• Nonbinary : Used to describe people who experience their gender identity and/or gender expression as outside of the male-female gender binary. Many other words for identities outside the traditional categories of man and woman may be used, such as genderfluid, genderqueer, polygender, bigender, demi gender, or agender. These identities, while similar, are not necessarily interchangeable or synonymous.
  • Out (adj.) : Generally describes people who openly self-identify as LGBTQ+ in their private, public, and/or professional lives.
  • Out (verb) : The deliberate or accidental sharing of another person’s sexual orientation, gender identity, or gender expression without their consent. Outing is considered disrespectful and a potentially dangerous act for LGBTQ+ individuals.
  • Pansexual : Used to describe people who are attracted to people of any gender or to people regardless of their gender. Some people may use the words bisexual and pansexual interchangeably, and others use only one word exclusively to describe themselves. Often shortened to pan.
  • Queer : An umbrella term used to refer to an identity that expands outside of heterosexuality. Due to its history as a reclaimed slur and use in political movements, queer still holds political significance.
  • Questioning : Used to describe a person who may be processing or questioning their sexual orientation and/or gender identity.
  • Sexual Orientation : A person’s physical, romantic, emotional, and/or spiritual attraction to another person. Everyone has a sexual orientation.
  • Transgender : A term describing a person’s gender identity that does not match their assigned sex at birth. Transgender people may or may not decide to alter their bodies hormonally and/or surgically. Also used as an umbrella term for people who transcend conventional expectations of gender identity or expression. Often shortened to trans.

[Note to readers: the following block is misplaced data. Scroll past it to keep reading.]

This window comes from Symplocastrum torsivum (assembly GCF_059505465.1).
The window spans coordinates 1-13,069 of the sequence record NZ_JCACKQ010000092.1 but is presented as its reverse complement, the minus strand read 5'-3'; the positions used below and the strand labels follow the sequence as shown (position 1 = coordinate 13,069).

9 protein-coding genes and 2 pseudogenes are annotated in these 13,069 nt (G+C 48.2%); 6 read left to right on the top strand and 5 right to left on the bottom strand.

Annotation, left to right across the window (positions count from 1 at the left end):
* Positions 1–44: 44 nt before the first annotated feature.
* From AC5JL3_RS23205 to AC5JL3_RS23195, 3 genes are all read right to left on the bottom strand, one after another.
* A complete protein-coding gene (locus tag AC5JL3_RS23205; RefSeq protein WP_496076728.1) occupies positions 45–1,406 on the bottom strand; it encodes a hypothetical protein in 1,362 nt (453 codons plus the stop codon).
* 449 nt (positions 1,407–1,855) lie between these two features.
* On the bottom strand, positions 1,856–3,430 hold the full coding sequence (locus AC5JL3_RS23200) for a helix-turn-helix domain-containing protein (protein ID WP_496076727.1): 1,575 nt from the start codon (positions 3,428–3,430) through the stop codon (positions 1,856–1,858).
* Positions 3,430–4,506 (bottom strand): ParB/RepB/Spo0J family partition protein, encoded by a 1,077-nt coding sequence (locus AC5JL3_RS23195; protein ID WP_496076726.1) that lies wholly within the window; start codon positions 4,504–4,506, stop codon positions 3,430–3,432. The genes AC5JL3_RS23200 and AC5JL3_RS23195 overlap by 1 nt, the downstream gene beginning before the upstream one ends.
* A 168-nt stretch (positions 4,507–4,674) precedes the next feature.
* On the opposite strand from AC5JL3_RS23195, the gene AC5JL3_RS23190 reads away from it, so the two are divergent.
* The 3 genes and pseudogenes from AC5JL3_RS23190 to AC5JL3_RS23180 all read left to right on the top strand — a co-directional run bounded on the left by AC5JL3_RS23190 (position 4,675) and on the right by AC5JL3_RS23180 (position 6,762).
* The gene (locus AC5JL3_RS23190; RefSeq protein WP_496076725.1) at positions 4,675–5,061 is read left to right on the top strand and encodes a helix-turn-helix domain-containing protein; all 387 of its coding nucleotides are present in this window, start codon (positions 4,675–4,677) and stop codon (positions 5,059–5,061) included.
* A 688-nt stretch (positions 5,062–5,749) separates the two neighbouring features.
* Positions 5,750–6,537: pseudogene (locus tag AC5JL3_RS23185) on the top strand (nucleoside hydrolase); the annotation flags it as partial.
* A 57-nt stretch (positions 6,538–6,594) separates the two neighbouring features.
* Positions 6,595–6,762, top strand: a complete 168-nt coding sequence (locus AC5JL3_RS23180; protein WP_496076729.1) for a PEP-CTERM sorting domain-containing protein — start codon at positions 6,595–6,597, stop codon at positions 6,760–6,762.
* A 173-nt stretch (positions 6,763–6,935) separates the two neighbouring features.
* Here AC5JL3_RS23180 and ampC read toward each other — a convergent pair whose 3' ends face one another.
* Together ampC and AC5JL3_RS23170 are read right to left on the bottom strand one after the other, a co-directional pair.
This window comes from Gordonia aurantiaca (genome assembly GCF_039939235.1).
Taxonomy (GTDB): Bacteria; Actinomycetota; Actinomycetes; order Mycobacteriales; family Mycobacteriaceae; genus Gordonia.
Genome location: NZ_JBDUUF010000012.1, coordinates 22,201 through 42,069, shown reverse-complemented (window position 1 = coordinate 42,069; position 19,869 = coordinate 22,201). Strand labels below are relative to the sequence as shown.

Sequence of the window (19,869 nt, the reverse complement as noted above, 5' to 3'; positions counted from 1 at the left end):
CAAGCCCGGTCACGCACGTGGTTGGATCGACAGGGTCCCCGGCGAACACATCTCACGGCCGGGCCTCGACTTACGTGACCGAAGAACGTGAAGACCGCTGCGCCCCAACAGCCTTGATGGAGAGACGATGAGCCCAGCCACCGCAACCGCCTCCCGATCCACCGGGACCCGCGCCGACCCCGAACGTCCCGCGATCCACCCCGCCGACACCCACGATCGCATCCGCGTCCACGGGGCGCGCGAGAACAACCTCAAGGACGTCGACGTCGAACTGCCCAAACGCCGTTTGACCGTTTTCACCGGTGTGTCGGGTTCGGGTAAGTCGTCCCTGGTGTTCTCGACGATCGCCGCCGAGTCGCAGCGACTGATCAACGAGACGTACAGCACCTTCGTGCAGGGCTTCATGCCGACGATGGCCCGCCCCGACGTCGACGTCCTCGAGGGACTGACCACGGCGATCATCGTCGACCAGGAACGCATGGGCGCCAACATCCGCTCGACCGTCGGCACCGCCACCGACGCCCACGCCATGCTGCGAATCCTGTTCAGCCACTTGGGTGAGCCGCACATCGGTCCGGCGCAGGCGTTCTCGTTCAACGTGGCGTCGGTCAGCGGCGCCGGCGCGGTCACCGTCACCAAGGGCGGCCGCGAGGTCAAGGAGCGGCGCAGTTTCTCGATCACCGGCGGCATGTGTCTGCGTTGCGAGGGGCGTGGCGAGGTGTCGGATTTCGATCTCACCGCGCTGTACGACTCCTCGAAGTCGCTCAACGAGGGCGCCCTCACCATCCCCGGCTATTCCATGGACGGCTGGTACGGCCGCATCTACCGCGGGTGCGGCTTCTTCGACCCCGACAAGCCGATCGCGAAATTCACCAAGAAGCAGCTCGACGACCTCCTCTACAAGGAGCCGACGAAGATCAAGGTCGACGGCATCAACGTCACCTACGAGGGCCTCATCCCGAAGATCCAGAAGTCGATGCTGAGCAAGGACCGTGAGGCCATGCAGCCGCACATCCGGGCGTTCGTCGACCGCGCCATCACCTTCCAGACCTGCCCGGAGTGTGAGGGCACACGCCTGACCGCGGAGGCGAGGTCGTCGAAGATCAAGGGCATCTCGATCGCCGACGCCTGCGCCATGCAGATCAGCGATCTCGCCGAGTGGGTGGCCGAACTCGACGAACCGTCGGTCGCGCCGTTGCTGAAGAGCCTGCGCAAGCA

• Transition : A term sometimes used to refer to the process—social, legal, and/or medical—one goes through to discover and/or affirm one’s gender identity. This may, but does not always, include taking hormones; having surgeries; and changing names, pronouns, identification documents, and more. Many individuals choose not to or are unable to transition for a wide range of reasons both within and beyond their control. The validity of an individual’s gender identity does not depend on any social, legal, and/or medical transition; the self-identification itself is what validates the gender identity.

Terms to Avoid

Term or Phrase Rationale
Born a boy (or girl) No matter how old a transgender person is when they come out, it's important to acknowledge they may feel their gender has always been the same one they are just now publicly claiming.
Homosexual (noun or adjective) Because of the clinical history of the word “homosexual,” it is aggressively used by anti-LGBTQ extremists to suggest that people attracted to the same sex are somehow diseased or psychologically/emotionally disordered – notions discredited by the American Psychological Association and the American Psychiatric Association in the 1970s. Please avoid using “homosexual” except in direct quotes.
Identifies as This qualifying phrase can sometimes be used to trivialize or delegitimize an individual's identity or lived experience; for example, rather than saying "Adira identifies as nonbinary," instead try "Adira is nonbinary." See also: self-identified.
Preferred Pronouns While this phrase is usually well-intended, the qualifier "preferred" implies that pronouns other than the ones specified are acceptable.
Self-Identified This qualifying phrase may suggest a person's identity isn't valid; in most cases, you can simply drop the "self-identified" qualifier. See also: identifies as.
Sexual Preference The term "sexual preference" is typically used to suggest that being attracted to the same sex is a choice and therefore can and should be "cured."
Transgendered Dated; use transgender or trans instead.

References: GLAAD Media Reference Guide and "5 accidentally transphobic phrases allies use — and what to say instead" from Mashable.